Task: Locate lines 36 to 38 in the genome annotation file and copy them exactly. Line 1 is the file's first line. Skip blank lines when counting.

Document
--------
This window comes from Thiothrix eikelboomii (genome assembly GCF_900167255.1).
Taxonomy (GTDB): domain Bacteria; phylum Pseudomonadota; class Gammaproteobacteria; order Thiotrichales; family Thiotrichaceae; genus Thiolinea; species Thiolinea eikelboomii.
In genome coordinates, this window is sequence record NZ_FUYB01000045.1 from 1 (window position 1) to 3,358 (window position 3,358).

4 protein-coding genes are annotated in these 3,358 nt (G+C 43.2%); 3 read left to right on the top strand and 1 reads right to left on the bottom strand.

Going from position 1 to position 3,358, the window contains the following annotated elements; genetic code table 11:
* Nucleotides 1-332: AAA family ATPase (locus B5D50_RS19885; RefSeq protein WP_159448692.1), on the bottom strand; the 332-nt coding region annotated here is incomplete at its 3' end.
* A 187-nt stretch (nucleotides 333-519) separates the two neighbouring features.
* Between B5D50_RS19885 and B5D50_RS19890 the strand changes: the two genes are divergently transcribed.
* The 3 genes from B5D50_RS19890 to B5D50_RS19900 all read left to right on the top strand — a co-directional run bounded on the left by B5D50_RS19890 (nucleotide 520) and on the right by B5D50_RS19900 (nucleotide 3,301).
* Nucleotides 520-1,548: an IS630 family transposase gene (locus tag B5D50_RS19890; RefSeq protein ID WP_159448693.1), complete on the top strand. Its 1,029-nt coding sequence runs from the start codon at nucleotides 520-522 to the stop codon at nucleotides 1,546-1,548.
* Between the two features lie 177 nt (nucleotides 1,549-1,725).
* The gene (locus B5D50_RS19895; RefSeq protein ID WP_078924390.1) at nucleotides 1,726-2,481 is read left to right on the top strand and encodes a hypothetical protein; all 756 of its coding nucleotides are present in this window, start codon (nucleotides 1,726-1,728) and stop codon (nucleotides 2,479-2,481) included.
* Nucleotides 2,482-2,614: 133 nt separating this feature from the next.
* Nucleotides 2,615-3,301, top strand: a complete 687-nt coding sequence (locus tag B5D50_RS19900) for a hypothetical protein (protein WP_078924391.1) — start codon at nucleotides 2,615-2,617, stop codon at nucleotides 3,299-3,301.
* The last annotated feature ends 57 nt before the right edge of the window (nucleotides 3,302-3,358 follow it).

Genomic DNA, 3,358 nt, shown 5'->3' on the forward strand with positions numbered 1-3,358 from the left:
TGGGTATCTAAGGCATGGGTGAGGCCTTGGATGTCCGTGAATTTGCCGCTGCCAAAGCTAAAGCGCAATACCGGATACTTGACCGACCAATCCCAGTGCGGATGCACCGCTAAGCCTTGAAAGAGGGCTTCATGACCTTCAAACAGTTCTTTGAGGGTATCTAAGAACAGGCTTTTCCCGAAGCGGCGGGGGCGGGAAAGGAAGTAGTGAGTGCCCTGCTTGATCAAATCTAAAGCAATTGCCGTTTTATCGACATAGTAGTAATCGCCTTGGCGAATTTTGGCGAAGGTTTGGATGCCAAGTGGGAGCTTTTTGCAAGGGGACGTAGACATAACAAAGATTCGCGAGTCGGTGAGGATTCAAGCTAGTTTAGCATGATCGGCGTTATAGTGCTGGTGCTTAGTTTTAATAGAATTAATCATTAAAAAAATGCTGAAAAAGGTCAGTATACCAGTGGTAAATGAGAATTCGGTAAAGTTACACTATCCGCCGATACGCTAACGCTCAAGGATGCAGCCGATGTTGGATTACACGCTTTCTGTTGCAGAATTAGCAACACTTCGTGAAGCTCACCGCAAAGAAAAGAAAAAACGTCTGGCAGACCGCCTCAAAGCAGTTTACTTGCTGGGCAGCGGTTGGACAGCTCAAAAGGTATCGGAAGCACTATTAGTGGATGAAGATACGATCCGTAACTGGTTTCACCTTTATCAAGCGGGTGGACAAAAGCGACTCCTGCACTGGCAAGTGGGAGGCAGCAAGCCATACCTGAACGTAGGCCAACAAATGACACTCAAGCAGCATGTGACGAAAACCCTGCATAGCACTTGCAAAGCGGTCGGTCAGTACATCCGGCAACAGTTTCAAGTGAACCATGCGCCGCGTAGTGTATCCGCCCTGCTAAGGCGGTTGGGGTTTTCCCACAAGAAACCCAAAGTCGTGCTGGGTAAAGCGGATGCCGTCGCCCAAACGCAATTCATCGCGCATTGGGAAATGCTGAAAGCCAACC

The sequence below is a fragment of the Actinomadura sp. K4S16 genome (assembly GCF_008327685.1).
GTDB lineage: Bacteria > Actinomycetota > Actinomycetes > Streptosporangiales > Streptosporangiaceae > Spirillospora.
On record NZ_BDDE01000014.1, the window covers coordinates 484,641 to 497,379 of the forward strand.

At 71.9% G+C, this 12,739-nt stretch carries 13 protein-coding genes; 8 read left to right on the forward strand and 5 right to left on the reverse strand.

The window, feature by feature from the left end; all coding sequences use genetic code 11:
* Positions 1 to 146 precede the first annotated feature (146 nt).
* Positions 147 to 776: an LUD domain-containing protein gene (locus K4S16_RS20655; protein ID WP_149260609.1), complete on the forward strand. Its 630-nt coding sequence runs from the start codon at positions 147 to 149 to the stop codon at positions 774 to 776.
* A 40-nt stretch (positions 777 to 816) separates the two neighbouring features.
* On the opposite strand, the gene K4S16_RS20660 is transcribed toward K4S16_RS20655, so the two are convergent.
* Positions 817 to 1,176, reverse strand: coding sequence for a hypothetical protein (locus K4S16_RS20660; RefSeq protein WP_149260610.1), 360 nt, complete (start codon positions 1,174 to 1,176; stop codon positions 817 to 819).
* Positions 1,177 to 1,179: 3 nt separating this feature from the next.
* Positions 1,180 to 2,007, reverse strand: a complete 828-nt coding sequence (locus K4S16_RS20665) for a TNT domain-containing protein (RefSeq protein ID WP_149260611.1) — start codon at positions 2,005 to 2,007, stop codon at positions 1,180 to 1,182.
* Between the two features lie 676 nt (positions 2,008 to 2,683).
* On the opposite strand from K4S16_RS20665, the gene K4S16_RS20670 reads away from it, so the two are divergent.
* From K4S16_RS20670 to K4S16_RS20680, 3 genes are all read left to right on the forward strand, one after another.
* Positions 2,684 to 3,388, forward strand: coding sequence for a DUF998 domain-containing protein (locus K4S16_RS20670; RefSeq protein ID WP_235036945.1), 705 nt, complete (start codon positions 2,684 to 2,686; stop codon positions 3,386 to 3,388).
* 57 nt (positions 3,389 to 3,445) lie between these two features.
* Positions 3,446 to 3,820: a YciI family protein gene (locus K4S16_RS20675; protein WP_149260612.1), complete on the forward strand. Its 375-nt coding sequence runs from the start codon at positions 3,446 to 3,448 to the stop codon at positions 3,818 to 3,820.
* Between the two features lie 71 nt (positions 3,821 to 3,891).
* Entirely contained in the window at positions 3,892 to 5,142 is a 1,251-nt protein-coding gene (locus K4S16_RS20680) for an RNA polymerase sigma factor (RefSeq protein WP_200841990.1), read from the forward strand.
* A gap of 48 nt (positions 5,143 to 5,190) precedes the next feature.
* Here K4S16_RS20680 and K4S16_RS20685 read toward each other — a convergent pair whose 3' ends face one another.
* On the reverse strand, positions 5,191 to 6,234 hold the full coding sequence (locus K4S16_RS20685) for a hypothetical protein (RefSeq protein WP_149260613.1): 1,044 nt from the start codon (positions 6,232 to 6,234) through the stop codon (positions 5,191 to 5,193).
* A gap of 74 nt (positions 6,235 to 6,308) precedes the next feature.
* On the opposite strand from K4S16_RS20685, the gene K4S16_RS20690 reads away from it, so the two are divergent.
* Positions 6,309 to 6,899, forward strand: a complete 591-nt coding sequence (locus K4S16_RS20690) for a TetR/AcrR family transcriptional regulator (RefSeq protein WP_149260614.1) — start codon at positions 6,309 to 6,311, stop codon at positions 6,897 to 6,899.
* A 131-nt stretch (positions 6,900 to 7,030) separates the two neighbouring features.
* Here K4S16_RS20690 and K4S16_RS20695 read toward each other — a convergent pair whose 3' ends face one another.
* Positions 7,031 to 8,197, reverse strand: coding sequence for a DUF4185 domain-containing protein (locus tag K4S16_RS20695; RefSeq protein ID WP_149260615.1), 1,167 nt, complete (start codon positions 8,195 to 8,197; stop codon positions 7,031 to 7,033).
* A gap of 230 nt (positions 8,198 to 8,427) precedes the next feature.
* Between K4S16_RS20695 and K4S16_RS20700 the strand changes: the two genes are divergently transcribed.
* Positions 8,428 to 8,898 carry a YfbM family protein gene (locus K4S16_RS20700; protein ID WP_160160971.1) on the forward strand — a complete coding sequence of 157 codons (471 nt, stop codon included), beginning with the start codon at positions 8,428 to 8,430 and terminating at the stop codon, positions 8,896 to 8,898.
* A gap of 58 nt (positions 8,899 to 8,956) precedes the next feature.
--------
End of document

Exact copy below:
* Between the two features lie 71 nt (positions 3,821 to 3,891).
* Entirely contained in the window at positions 3,892 to 5,142 is a 1,251-nt protein-coding gene (locus K4S16_RS20680) for an RNA polymerase sigma factor (RefSeq protein WP_200841990.1), read from the forward strand.
* A gap of 48 nt (positions 5,143 to 5,190) precedes the next feature.